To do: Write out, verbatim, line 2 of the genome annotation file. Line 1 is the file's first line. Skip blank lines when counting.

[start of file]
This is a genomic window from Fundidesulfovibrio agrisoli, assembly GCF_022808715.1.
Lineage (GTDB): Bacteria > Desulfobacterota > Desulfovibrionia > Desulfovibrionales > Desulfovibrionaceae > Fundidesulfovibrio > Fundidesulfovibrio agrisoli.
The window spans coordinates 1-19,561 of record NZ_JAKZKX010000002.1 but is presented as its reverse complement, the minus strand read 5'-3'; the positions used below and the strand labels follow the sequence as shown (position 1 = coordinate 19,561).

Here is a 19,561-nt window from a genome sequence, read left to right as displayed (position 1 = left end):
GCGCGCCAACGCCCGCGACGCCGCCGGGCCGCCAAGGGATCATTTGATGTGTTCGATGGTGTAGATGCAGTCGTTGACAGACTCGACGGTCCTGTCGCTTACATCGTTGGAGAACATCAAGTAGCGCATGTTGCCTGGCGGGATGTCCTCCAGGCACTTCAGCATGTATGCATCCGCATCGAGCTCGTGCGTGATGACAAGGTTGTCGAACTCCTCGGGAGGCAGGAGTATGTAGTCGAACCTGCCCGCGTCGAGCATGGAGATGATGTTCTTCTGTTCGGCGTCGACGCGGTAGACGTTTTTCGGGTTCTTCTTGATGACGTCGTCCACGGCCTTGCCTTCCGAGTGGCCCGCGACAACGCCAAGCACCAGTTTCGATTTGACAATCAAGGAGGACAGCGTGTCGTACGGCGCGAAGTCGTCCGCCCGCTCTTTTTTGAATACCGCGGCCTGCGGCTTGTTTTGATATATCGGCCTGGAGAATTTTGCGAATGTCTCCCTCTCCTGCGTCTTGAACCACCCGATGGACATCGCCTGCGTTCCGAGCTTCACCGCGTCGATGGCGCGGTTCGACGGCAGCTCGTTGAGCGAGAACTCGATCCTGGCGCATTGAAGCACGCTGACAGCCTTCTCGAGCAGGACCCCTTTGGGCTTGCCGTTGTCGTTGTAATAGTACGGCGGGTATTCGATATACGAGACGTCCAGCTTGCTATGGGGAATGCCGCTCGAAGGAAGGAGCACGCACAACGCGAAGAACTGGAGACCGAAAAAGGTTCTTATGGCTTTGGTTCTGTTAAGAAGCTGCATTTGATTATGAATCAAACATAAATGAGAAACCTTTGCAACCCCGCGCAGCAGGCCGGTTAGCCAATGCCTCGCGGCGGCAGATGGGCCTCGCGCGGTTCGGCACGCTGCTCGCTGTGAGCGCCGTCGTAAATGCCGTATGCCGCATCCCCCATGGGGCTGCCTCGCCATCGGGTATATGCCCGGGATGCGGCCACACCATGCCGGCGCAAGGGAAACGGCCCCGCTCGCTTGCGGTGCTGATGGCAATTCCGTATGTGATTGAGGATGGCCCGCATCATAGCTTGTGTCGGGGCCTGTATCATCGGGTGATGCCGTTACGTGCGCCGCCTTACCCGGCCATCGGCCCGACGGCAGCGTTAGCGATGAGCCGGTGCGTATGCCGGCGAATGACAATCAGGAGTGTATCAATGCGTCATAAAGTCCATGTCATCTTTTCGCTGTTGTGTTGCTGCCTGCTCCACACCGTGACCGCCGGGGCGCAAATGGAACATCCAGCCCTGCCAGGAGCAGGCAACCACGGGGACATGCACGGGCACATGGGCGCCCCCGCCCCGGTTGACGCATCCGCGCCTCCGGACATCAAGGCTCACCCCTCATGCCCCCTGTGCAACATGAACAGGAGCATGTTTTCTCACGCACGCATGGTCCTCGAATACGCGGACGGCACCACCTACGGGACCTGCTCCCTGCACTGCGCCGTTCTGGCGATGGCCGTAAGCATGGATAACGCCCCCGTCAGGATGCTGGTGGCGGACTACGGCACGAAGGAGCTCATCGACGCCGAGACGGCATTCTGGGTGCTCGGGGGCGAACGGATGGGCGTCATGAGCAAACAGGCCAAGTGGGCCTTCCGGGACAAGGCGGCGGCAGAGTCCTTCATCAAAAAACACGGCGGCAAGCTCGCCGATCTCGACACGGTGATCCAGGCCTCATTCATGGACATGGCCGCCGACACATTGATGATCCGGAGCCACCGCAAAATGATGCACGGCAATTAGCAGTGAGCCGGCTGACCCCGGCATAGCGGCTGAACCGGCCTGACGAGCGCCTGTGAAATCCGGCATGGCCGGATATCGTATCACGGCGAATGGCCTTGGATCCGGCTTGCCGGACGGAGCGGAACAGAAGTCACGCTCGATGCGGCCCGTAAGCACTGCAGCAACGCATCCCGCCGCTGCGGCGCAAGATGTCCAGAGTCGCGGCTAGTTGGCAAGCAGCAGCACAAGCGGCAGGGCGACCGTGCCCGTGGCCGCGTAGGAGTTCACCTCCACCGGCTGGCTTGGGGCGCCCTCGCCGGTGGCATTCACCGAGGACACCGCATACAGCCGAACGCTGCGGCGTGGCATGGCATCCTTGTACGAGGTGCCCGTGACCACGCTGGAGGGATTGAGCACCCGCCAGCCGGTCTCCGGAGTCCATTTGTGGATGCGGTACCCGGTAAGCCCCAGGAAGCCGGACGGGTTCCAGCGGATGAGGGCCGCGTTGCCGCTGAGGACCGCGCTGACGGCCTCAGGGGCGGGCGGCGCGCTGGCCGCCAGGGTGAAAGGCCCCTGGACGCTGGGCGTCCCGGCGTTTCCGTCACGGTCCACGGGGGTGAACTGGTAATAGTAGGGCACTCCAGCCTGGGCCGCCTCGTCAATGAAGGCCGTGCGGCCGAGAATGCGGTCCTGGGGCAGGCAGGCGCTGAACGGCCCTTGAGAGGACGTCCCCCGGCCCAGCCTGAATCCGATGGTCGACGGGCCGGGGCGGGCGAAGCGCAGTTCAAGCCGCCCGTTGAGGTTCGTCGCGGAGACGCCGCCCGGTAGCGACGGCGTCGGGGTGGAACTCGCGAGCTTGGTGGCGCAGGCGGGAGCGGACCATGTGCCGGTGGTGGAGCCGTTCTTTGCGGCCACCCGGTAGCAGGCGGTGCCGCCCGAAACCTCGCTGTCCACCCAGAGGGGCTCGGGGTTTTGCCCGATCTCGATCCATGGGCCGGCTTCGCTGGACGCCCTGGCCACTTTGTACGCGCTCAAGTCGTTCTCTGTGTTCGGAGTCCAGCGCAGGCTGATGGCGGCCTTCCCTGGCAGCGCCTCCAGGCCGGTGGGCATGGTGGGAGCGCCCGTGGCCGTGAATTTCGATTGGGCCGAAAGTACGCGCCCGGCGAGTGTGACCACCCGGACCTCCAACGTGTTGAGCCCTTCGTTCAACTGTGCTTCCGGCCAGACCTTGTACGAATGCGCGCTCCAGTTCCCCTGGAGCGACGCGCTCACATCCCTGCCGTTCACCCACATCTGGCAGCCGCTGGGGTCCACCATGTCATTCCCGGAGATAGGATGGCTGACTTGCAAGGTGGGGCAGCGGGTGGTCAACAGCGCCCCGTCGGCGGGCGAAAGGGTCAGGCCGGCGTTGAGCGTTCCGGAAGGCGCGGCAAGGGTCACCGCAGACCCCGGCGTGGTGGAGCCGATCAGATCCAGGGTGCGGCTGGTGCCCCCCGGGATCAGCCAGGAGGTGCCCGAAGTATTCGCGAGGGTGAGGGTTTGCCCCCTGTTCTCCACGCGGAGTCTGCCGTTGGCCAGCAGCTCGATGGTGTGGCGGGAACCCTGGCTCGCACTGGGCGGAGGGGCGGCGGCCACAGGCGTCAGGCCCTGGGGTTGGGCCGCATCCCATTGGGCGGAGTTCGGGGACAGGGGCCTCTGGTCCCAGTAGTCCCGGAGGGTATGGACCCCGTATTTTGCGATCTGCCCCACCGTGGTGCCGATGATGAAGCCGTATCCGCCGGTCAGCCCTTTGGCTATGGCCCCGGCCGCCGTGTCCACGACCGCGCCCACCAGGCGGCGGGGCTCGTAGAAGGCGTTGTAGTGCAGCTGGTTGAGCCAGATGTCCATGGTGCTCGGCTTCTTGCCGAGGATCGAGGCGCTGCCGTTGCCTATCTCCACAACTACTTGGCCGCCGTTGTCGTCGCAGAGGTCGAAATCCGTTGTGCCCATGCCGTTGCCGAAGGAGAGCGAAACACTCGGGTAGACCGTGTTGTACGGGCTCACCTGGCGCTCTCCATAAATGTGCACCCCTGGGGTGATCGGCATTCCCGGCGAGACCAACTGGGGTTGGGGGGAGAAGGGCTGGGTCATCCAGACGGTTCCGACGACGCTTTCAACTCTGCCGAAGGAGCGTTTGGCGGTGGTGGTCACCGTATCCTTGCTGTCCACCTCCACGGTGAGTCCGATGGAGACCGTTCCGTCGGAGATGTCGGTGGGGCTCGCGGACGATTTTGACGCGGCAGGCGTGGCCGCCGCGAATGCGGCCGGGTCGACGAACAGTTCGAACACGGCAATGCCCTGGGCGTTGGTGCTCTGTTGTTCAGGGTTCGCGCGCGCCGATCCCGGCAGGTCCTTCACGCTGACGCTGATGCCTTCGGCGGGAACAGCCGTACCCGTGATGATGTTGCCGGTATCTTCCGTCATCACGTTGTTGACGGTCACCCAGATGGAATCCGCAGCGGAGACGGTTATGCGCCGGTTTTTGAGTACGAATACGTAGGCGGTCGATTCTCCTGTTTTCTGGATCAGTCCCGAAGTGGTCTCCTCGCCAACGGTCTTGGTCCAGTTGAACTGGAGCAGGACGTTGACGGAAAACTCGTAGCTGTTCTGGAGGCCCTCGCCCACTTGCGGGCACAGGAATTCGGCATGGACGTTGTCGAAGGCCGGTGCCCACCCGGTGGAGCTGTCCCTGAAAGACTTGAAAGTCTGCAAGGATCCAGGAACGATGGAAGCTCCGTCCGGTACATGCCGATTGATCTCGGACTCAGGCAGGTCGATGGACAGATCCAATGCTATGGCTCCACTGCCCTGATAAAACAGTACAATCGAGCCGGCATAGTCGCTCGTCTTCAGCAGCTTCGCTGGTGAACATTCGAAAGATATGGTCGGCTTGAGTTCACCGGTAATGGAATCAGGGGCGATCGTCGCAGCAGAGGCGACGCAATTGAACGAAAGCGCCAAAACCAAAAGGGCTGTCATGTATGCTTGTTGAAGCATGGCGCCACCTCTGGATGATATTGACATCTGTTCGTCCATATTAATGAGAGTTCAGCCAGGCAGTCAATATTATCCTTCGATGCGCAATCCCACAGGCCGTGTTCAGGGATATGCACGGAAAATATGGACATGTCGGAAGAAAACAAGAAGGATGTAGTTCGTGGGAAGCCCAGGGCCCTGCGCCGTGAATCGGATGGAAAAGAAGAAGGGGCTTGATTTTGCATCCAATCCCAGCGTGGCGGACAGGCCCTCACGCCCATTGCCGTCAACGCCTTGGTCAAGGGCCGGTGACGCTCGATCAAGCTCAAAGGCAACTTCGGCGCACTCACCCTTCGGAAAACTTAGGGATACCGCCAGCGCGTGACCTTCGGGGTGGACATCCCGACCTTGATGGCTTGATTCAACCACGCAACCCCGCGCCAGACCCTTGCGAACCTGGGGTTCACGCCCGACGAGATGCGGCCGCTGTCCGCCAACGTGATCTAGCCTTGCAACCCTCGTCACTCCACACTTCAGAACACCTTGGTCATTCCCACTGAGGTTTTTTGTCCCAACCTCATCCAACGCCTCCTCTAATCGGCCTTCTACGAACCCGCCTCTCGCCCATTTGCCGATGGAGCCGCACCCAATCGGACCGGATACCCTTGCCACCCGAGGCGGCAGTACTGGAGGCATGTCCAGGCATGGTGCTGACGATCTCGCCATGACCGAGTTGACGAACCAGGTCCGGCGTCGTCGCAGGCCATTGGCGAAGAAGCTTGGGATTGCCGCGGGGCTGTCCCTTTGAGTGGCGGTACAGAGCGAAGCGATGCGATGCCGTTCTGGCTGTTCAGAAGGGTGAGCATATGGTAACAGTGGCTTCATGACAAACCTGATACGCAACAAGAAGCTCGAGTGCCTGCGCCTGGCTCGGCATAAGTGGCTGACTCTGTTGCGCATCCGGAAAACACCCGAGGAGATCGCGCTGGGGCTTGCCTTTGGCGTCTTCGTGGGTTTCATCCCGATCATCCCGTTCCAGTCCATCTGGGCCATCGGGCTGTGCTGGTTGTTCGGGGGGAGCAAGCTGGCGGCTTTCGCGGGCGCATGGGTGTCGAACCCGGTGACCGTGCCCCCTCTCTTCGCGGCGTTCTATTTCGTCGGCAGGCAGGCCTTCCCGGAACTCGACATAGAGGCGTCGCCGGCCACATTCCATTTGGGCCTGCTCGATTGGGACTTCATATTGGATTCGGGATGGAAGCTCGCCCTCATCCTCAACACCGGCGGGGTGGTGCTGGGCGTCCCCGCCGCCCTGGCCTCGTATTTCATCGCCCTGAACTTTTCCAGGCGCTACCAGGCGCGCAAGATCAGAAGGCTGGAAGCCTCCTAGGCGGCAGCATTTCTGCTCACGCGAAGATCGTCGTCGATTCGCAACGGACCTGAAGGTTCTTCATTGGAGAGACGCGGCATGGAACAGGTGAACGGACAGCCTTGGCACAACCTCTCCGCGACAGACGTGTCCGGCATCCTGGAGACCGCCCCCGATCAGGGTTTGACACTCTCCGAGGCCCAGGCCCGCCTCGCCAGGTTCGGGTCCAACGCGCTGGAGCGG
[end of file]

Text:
Lineage (GTDB): Bacteria > Desulfobacterota > Desulfovibrionia > Desulfovibrionales > Desulfovibrionaceae > Fundidesulfovibrio > Fundidesulfovibrio agrisoli.